When to Go to the Hospital for Anxiety

When to Go to the Hospital for Anxiety
Artistic illustration of a person sitting on the floor with their head in their hands.

Anxiety disorders are the most common mental health disorders in the United States. They affect an estimated 40 million adults every year (about 19.1% of the U.S. adult population).1 Symptoms of anxiety disorders, particularly panic attacks, can feel paralyzing and even life-threatening. How do you know when to go to the hospital for anxiety?

Some of the physical symptoms caused by these extreme episodes of anxiety include a pounding heartbeat, shortness of breath, chest pain, trembling, overwhelming fear, and a loss of control. It’s difficult to interrupt an anxiety attack once it starts. If you’ve ever witnessed someone experiencing a panic attack, you might wonder whether it warrants hospitalization.

When is It Appropriate to Go to the Hospital for Anxiety?

Anxiety disorders can cause some intense symptoms. Whether you’ve experienced them yourself or watched them play out in a loved one, they sometimes look like they require immediate medical attention. Despite the severe reactions that anxiety causes, panic attacks typically resolve without medical intervention or hospitalization.

This doesn’t devalue the seriousness of a panic attack; the feelings experienced amid one seem incredibly real. Unfortunately, there isn’t much the hospital can provide aside from some medication and a place to wait out the panic attack.

People with a history of anxiety disorder and panic attacks are usually familiar with the experience, despite the discomfort they cause. They also often have medications the hospital would provide, anyway, so they don’t need to leave the comfort of their home to wait out the panic attack.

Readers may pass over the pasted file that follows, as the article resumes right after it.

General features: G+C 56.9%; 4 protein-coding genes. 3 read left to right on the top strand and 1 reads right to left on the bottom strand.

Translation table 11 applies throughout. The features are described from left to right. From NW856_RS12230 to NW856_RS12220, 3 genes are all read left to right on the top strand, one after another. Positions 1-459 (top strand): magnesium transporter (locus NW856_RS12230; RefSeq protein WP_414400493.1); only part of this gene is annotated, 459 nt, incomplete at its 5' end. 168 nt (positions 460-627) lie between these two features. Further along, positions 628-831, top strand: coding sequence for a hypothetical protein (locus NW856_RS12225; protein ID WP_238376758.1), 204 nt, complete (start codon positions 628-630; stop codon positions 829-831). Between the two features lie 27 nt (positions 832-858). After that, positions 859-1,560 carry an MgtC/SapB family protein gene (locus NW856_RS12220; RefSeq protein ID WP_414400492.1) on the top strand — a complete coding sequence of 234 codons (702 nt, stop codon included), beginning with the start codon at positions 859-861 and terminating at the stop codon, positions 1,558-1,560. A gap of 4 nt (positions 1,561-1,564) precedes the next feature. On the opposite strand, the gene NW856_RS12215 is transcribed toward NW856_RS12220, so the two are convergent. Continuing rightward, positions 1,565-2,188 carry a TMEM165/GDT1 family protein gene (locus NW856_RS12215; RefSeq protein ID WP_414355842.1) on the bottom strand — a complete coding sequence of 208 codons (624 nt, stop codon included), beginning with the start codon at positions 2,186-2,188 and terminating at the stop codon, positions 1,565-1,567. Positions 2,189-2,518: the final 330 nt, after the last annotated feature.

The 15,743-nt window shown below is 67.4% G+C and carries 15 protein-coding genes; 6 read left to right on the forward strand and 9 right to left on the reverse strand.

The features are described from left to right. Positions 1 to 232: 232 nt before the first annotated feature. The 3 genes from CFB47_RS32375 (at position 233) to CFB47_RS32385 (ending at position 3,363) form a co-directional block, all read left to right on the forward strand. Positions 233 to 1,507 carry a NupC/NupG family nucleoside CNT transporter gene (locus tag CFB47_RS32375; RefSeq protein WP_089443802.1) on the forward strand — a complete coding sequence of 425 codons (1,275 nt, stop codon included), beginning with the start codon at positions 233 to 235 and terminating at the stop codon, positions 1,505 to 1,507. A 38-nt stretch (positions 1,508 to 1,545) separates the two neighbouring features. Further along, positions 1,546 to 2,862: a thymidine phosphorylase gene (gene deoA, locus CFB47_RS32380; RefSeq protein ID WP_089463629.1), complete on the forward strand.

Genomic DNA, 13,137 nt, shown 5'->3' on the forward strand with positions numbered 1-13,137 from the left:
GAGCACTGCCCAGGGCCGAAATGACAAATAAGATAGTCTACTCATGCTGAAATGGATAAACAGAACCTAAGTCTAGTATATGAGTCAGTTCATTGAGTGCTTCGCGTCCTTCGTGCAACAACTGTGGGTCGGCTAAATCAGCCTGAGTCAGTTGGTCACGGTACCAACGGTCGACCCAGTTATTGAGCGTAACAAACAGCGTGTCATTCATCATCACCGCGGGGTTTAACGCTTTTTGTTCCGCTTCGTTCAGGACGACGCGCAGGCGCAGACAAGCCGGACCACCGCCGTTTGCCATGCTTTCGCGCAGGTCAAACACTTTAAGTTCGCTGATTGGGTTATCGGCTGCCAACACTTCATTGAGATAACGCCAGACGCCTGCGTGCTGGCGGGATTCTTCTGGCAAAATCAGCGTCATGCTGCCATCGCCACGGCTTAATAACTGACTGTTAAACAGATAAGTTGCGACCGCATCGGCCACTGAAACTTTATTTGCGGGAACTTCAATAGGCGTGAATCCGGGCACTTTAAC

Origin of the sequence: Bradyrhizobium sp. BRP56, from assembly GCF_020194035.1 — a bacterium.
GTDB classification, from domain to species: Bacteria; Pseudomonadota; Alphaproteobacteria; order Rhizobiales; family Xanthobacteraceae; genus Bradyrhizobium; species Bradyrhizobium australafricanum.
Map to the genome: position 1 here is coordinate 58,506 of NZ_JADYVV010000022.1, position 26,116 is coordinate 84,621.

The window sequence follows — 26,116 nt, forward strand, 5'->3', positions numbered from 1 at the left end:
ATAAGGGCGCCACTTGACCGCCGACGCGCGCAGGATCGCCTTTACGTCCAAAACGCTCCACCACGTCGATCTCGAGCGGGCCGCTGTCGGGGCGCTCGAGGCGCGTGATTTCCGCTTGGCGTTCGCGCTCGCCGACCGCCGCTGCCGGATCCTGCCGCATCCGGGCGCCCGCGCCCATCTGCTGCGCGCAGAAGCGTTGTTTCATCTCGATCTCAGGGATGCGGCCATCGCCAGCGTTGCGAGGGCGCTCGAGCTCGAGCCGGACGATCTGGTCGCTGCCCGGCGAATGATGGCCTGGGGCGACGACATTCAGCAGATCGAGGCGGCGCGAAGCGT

However, there are moments when you should go to the hospital for anxiety. If the panic attack is coupled with self-harming behavior, alcohol or drug use, or suicidal ideation, seek immediate medical help. Someone who is a danger to themselves or others shouldn’t work through their symptoms at home; they should receive emergency care to reach a stable mental place.

Other Options for Treating Anxiety

If you or a loved one need hospitalization for an anxiety disorder, specialized mental health treatment may be the next step. Anxiety disorder symptoms range from mild to moderate to severe and can be seriously debilitating at times. Some people struggle to meet their daily responsibilities because of their symptoms. People who experience anxiety that affects their quality of life may want to seek help from a mental health treatment program.

Specialized mental health treatment programs, such as those at Lifeskills South Florida, operate on a continuum of care. People typically start with a residential program where they live at the facility while building a solid foundation for managing their mental health. Then they transition into less intensive levels of care like an outpatient program or counseling services.

Lifeskills South Florida understands the unique challenges that come with anxiety disorders. We know how difficult it can be to feel like your brain is working against you. Thankfully, healing is possible once you find the right environment, and that is what we strive to provide.

If anxiety is an ongoing, debilitating factor in your life, reaching out to our admissions team may help. We’ll determine your particular struggles and find out which program at Lifeskills South Florida suits your needs. Call us at 866-321-9430 to take that first step toward finding the care you deserve.

 

References

  1. Anxiety and Depression Association of America. (2022). Anxiety Disorders – Facts and Statistics.

 

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